Public hearing on Twin Metals mining leases to be held on Iron Range
After pressure from local, state and federal politicians, the U.S. Forest Service has decided to hold a public comment and listening session on the Iron Range regarding the renewal of mining leases for the proposed Twin Metals copper mine on the ...
After pressure from local, state and federal politicians, the U.S. Forest Service has decided to hold a public comment and listening session on the Iron Range regarding the renewal of mining leases for the proposed Twin Metals copper mine on the edge of the Boundary Waters Canoe Area Wilderness.
The offices of Sen. Amy Klobuchar, Sen. Al Franken and Rep. Rick Nolan issued a statement Thursday night announcing the addition of an Iron Range hearing, beyond the one previously scheduled to be held in Duluth next week. The time and location of the Iron Range hearing have not yet been announced; the Duluth hearing is scheduled to take place from 5-7:30 p.m. Wednesday at the Duluth Entertainment Convention Center.
Nolan said the congressional delegation pressed Forest Service officials on the issue over the past week, including a joint letter to Forest Service Chief Tom Tidwell, a rally in Virginia and a call from Nolan to Department of Agriculture Under Secretary for Natural Resources and Environment Robert Bonnie on Wednesday. Nolan said it was important to have a public hearing on the leases on the Iron Range "where the people are most directly affected" by the proposed project.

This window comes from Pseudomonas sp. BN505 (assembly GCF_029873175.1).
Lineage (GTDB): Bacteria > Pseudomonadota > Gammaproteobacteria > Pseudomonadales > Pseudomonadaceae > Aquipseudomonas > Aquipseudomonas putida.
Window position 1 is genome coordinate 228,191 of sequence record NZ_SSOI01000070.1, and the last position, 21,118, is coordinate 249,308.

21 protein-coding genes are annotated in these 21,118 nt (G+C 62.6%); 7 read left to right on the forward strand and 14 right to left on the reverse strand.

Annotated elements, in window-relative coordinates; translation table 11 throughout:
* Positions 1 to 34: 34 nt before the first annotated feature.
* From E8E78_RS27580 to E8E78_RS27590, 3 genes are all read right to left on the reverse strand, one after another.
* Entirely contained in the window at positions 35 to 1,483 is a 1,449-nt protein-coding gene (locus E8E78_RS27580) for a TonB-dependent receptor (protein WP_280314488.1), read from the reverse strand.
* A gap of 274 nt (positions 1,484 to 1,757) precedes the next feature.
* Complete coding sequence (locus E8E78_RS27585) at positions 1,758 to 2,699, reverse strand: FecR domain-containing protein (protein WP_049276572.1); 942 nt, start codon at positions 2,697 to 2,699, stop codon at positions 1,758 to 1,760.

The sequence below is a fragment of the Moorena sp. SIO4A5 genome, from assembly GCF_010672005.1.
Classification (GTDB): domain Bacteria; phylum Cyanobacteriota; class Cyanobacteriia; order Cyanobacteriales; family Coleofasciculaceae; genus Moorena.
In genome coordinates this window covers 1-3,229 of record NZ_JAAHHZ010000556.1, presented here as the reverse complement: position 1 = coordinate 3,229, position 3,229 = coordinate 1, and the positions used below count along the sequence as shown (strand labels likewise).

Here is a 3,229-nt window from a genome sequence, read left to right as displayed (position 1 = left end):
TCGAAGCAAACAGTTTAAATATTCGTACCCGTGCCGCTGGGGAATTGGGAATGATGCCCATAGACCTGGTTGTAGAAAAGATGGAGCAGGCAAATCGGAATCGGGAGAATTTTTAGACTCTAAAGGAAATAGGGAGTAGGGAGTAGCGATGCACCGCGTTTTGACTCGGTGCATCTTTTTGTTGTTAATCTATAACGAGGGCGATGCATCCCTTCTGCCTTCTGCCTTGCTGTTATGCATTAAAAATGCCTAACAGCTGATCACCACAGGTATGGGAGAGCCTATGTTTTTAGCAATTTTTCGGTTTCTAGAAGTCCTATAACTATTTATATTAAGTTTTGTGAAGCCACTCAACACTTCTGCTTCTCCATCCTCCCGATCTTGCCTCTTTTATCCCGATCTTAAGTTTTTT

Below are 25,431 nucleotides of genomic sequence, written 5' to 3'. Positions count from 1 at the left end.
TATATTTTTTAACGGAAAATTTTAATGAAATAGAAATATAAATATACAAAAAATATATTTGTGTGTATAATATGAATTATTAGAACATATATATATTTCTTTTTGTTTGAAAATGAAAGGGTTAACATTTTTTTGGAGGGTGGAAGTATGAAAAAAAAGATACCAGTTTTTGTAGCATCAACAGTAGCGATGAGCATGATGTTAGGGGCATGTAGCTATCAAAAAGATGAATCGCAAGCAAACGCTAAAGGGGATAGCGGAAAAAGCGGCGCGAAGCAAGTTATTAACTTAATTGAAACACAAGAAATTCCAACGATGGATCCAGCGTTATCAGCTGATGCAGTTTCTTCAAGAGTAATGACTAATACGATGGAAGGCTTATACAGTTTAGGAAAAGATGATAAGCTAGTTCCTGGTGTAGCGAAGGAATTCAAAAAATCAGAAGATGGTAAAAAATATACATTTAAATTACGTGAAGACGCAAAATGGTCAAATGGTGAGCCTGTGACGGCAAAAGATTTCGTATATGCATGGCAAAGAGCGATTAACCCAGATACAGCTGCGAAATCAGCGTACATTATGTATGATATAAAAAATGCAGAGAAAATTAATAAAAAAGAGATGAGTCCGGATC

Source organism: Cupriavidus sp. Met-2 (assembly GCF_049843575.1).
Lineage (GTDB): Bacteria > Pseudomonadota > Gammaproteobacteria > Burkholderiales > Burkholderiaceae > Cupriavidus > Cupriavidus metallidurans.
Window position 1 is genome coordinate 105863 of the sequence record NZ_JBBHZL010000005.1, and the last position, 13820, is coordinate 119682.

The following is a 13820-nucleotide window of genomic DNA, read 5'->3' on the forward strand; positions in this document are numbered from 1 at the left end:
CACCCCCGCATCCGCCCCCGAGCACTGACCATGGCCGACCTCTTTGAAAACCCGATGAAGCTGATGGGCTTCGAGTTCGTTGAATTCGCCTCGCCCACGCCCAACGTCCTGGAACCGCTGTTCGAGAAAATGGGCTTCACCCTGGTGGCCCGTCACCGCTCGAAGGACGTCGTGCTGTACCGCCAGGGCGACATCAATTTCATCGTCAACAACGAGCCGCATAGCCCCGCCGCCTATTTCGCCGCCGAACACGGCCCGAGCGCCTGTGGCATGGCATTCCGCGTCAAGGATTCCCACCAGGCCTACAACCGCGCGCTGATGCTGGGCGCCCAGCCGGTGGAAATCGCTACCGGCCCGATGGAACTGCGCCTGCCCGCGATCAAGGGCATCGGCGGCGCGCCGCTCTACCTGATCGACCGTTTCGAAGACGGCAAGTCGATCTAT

"I was pleased to learn today that they've decided to do that," he said Thursday. "We wanted to have a chance to make it as accessible (as possible) for everybody on the Range to have an opportunity to testify."
The Forest Service has raised environmental concerns about the proposed Twin Metals mine's proximity to the BWCAW as one reason to gather public comments as it decides whether to support or oppose renewing the mining leases, originally issued in the 1960s. The ultimate decision on the leases is up to the federal Bureau of Land Management, but the Forest Service decision is seen as critical.
In announcing the public input process last month, Forest Service officials said they had not made a decision on the leases but said they were considering withholding their support.
Steve Giorgi, executive director of the Range Association of Municipalities and Schools, told the News Tribune last week - when the Duluth hearing was the only one scheduled - that Iron Range-elected officials were upset that their constituents were being excluded from the process.
"It's not really convenient for our working families to have to get down to Duluth on a weekday in July," he said.
Giorgi noted that the leases - which allow companies the right to prospect for minerals and, if they chose, to mine on land where the federal government holds the mineral rights - have for decades been renewed through an administrative process. The fact the Forest Service and BLM are opening the issue to opponents "is unprecedented," he said.
Critics of the Twin Metals project, however, say the leases have never been properly renewed since the National Environmental Policy Act was passed decades ago and should be now held to the standard of that federal law.
It's unclear if Twin Metals could continue without the federal land access.